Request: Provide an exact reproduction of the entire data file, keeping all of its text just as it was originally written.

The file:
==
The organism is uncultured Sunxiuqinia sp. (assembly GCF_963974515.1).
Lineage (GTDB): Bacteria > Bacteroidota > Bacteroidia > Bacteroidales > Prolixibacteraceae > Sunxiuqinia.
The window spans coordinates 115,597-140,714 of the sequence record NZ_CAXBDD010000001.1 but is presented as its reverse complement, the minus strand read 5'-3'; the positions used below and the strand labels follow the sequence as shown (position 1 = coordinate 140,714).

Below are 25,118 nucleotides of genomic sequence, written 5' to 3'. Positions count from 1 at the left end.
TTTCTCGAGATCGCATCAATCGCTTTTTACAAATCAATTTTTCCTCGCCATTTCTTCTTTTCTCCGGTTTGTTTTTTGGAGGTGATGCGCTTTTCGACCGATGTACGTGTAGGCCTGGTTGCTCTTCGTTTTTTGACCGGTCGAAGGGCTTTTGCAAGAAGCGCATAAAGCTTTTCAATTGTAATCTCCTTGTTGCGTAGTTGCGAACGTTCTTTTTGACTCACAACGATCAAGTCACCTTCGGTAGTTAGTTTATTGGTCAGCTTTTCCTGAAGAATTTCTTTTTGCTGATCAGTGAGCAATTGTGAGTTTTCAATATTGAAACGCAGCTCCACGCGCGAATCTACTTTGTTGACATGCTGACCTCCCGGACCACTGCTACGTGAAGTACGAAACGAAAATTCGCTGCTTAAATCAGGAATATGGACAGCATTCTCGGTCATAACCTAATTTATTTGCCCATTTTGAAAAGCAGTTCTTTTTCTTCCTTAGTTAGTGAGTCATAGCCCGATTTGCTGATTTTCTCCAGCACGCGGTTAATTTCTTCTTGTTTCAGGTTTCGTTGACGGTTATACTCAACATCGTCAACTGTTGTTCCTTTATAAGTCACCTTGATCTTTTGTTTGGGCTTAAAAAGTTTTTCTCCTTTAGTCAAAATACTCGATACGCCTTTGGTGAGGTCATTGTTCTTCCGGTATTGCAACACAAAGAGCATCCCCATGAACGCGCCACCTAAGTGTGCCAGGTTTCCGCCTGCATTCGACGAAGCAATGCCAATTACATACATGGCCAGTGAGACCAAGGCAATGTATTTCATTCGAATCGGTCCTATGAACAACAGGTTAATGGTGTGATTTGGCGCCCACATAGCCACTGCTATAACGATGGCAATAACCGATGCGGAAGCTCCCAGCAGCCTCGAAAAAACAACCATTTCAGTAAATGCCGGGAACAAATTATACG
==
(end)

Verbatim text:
The organism is uncultured Sunxiuqinia sp. (assembly GCF_963974515.1).
Lineage (GTDB): Bacteria > Bacteroidota > Bacteroidia > Bacteroidales > Prolixibacteraceae > Sunxiuqinia.
The window spans coordinates 115,597-140,714 of the sequence record NZ_CAXBDD010000001.1 but is presented as its reverse complement, the minus strand read 5'-3'; the positions used below and the strand labels follow the sequence as shown (position 1 = coordinate 140,714).

Below are 25,118 nucleotides of genomic sequence, written 5' to 3'. Positions count from 1 at the left end.
TTTCTCGAGATCGCATCAATCGCTTTTTACAAATCAATTTTTCCTCGCCATTTCTTCTTTTCTCCGGTTTGTTTTTTGGAGGTGATGCGCTTTTCGACCGATGTACGTGTAGGCCTGGTTGCTCTTCGTTTTTTGACCGGTCGAAGGGCTTTTGCAAGAAGCGCATAAAGCTTTTCAATTGTAATCTCCTTGTTGCGTAGTTGCGAACGTTCTTTTTGACTCACAACGATCAAGTCACCTTCGGTAGTTAGTTTATTGGTCAGCTTTTCCTGAAGAATTTCTTTTTGCTGATCAGTGAGCAATTGTGAGTTTTCAATATTGAAACGCAGCTCCACGCGCGAATCTACTTTGTTGACATGCTGACCTCCCGGACCACTGCTACGTGAAGTACGAAACGAAAATTCGCTGCTTAAATCAGGAATATGGACAGCATTCTCGGTCATAACCTAATTTATTTGCCCATTTTGAAAAGCAGTTCTTTTTCTTCCTTAGTTAGTGAGTCATAGCCCGATTTGCTGATTTTCTCCAGCACGCGGTTAATTTCTTCTTGTTTCAGGTTTCGTTGACGGTTATACTCAACATCGTCAACTGTTGTTCCTTTATAAGTCACCTTGATCTTTTGTTTGGGCTTAAAAAGTTTTTCTCCTTTAGTCAAAATACTCGATACGCCTTTGGTGAGGTCATTGTTCTTCCGGTATTGCAACACAAAGAGCATCCCCATGAACGCGCCACCTAAGTGTGCCAGGTTTCCGCCTGCATTCGACGAAGCAATGCCAATTACATACATGGCCAGTGAGACCAAGGCAATGTATTTCATTCGAATCGGTCCTATGAACAACAGGTTAATGGTGTGATTTGGCGCCCACATAGCCACTGCTATAACGATGGCAATAACCGATGCGGAAGCTCCCAGCAGCCTCGAAAAAACAACCATTTCAGTAAATGCCGGGAACAAATTATACG